What is the fundamental accounting equation?

Project managers and project management methods are becoming more widely known, and project management successes are becoming more frequent. For this reason project managers are being given more responsibility in the businesses they work in. It has become more important that project managers treat their projects like small businesses and that they be responsible for more of the functions that were traditionally managed by others. This is because project managers are seen as being successful in what they do. Why not give them more responsibility? One of the areas where project managers need to take more responsibility is in the accounting for cost of their projects.

The fundamental accounting equation is the basis for any accounting system used in business today. These accounting systems are called double-entry accounting. This is somewhat different from the accounting system we use at home, which is single-entry accounting or cash accounting.

In a cash accounting system we make one entry for each transaction and worry about maintaining our cash balance in positive numbers. We subtract money that we spend, and we add money that we receive. As long as we maintain a positive balance, we have money in the bank and can continue to spend it. When our balance approaches zero, we have to stop spending.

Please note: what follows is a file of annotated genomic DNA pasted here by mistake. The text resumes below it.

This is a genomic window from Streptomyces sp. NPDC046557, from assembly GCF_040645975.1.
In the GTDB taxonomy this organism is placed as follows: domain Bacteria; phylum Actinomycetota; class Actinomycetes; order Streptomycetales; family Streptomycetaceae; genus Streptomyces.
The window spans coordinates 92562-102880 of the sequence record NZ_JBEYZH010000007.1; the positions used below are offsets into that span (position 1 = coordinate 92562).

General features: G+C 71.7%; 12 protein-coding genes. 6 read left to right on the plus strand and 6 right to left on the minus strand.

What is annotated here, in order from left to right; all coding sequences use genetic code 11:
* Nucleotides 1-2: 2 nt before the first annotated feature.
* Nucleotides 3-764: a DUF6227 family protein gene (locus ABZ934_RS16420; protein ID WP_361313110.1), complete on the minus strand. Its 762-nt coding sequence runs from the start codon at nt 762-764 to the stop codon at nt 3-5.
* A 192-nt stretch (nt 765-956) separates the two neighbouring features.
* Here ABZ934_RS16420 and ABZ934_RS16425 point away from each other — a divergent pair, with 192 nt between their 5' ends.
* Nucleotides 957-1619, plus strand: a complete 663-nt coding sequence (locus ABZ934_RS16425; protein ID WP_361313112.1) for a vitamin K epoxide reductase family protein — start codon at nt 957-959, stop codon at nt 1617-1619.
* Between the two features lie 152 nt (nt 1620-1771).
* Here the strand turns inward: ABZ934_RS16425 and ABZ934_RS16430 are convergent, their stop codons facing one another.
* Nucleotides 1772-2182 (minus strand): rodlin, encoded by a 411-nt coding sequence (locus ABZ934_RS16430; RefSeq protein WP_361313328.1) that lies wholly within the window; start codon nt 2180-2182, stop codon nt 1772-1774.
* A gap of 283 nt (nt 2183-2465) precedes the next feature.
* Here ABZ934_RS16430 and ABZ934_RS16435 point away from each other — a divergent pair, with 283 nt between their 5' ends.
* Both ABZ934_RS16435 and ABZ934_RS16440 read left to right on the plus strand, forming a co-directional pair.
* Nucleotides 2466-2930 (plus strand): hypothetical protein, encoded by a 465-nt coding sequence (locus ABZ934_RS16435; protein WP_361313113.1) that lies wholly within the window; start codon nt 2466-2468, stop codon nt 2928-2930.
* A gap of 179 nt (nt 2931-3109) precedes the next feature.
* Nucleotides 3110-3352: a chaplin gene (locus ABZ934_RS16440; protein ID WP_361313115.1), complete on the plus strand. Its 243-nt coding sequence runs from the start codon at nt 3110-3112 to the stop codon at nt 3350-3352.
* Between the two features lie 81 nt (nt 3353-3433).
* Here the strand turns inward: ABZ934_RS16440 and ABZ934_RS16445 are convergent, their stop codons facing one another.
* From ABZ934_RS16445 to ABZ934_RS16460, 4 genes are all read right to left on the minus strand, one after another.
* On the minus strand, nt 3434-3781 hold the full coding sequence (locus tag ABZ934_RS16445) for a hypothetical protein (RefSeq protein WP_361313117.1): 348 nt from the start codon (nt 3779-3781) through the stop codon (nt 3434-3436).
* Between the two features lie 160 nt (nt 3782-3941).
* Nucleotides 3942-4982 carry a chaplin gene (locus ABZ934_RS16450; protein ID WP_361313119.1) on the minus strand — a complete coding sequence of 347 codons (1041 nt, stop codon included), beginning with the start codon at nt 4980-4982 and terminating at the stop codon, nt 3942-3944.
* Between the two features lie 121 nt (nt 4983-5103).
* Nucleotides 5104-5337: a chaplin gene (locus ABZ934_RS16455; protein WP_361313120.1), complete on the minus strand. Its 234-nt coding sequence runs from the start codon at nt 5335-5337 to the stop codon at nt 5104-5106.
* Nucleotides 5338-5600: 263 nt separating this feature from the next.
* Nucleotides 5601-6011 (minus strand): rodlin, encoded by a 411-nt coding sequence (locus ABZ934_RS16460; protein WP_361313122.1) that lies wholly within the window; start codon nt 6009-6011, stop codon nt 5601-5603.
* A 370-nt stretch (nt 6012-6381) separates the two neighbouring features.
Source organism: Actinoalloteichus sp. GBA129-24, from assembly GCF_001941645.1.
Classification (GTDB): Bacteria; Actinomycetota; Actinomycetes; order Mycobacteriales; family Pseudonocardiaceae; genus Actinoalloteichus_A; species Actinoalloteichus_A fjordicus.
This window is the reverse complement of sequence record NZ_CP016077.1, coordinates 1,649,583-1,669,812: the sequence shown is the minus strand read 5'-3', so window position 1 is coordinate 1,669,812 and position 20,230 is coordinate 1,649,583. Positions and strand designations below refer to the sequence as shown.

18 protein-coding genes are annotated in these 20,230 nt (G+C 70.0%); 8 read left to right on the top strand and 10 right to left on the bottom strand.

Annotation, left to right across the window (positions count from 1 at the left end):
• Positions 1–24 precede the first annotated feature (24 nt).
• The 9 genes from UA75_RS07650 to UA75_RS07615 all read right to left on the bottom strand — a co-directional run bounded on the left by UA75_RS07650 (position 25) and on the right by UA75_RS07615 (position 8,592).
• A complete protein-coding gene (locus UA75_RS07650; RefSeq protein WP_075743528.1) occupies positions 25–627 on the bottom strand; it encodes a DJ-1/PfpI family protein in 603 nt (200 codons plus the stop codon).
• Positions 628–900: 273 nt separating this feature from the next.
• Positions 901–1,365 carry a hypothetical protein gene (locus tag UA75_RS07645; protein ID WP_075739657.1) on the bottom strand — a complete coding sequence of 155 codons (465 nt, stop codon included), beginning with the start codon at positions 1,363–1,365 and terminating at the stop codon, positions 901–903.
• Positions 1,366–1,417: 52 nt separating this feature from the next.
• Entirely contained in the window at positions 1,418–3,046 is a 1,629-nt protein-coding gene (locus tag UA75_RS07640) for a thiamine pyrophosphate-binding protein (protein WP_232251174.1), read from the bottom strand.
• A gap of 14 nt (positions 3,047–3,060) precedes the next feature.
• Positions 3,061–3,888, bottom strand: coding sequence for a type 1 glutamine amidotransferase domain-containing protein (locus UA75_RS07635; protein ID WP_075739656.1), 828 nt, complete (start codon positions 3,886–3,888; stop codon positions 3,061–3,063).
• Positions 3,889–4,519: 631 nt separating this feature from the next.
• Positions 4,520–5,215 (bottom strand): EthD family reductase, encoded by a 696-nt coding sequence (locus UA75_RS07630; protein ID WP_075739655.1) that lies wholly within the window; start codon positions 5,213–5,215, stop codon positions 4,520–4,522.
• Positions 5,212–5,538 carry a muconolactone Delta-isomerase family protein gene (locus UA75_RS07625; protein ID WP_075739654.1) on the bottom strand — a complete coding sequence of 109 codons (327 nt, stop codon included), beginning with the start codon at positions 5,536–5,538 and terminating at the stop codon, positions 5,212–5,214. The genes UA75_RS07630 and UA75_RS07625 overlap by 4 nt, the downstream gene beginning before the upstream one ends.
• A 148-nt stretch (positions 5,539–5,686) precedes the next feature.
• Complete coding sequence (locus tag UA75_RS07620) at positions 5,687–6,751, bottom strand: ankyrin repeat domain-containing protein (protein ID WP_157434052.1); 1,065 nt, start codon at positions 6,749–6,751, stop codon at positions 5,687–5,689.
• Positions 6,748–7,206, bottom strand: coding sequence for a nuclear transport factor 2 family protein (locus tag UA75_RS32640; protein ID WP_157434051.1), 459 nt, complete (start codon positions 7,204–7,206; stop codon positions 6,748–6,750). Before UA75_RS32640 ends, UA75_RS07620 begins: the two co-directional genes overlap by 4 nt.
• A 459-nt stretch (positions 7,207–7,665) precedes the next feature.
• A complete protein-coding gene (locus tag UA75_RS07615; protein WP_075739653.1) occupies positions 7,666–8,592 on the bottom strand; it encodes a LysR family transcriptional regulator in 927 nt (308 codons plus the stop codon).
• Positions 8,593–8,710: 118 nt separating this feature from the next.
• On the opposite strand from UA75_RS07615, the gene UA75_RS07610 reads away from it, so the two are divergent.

In business we need to have a more accurate way of accounting for all the money and other assets and liabilities we have in our business. This brings us to the fundamental accounting equation:

Assets = Liabilities + Equity

Assets are the things of value that the company owns. These are things such as cash, equipment, property, land, accounts receivable, loans due from others, stock that is owned in other companies, and so forth. Liabilities are the things of value that the company owes to others. These are things like accounts payable, long-term loans, short-term loans, and so forth. Equity is the amount of value the company has after all of its liabilities are subtracted from its assets. The equity account is divided into stockholder equity and retained earnings. Retained earnings are monies that are held by the company to be used for anticipated expenditures. What is left after all of that is the stockholder's equity.

Each of these major areas is divided up into accounts. The various accounts are referred to as asset accounts or liability or owner's equity accounts. On the asset side we might have accounts such as cash, accounts receivable, inventory, buildings, and equipment. On the liability side we might have accounts such as accounts payable and long-term loans payable.

This equation is fundamental to all business accounting because the things called assets of the business must always be equal to the sum of the liabilities plus the owners' equity. Whenever any change is made in the business, it is called a transaction. Each transaction causes two entries to be made in the accounting system.

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The fundamental accounting equation is the basis for all accounting in business today. Any transaction that is made in the business must have two entries in the system to keep the books balanced. If, for example, one of our customers pays us $1,000 against its account, we would have one entry to reduce the accounts receivable by $1,000 and another to increase the cash account by $1,000. These are both asset accounts so to keep the accounts balanced, we have an increase of the cash account and a decrease of the accounts receivable, and the equation remains balanced.